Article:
Teaching Innovation Award
- Winner in 2016 -
Winner of Teaching Innovation Award in 2016
Teaching Innovation Award
Mission Statement:
Challenging students to generate creative ideas on global issues.
Dr Robertson’s students develop analytical skills through fieldwork and consulting experts. Their achievements have included original proposals on how economic tools can tackle environmental problems, letters to the editor published in global media and plays on critical issues in international relations. Dr Robertson’s classes feature real-time student feedback via technology. Graduates of his courses design their own research to bolster their knowledge, present information creatively and further engage with global issues.

Dr Robertson was sponsored by the College to attend an interactive teaching conference in Belgium to refine his teaching practices and engage further on teaching and learning with colleagues in the College.

Dr Robertson's teaching involves a process of experimentation and reflecting on student feedback. He has established a number of core teaching principles and practices that cultivate creative and critical thinking. These principles have been relined in the process of designing and leading nine courses at CityU: five core undergraduate courses, one core Master's course, two different versions of a first year college core and one GE course. His teaching approach revolves around a combination of these practices:

  • Connect students with experts in the field and then have students share their findings with the experts who have been consulted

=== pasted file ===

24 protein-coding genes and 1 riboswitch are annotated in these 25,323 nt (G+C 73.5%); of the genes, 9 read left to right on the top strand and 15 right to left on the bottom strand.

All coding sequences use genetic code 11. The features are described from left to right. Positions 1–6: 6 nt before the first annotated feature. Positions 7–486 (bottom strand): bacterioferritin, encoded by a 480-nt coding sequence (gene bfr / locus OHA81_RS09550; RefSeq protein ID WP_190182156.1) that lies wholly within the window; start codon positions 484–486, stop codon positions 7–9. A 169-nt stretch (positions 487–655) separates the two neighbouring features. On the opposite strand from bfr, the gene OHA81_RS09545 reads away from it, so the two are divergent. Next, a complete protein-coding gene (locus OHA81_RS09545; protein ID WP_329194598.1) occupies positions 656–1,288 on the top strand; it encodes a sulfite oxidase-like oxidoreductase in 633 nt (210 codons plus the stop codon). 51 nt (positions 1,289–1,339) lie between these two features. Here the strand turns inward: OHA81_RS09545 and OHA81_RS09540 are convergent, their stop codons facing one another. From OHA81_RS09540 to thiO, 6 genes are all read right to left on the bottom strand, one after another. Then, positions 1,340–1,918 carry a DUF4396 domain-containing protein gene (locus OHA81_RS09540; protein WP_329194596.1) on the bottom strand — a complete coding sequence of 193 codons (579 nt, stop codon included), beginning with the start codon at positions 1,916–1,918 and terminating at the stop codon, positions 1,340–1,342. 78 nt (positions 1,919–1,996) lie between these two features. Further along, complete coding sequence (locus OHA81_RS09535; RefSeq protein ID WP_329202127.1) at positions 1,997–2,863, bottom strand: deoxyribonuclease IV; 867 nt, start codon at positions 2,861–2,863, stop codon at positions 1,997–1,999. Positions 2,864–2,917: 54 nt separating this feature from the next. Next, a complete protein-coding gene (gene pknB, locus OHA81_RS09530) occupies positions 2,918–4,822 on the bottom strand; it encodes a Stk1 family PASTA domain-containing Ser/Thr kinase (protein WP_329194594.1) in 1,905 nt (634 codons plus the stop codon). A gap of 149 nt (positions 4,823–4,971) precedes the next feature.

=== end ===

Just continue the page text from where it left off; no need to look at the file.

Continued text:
• Encourage students to conduct primary research, especially elite interviews
  • Foster creativity by devising novel student assignments
  • Display student work to university and community audiences
  • Promote learning through field trips linked to assignments
  • Direct a lively classroom environment featuring technology and problem-solving exercises
  • Recruit CityU graduates as mentors to current students
  • Grade student work using a double, blind evaluation system

Students learn productively in his courses with learning outcomes observable in: the quality of student projects; TLQ scores; TLQ written comments where students describe him as creative, enthusiastic, innovative and responsible; the number of students who move on to postgraduate study; and, reports from the workplace where graduates note that skills and knowledge acquired in his classes have proved beneficial. Dr Robertson’s next major teaching initiative will start in 2016 when students will be asked to present their proposals on how to apply economic approaches to produce environmental change. He is planning to publish an article on this experience.

「今朝城大事」 at Channel FM 99.7
Engaging Global Issues Through Creative Assignments, Fieldwork and Technology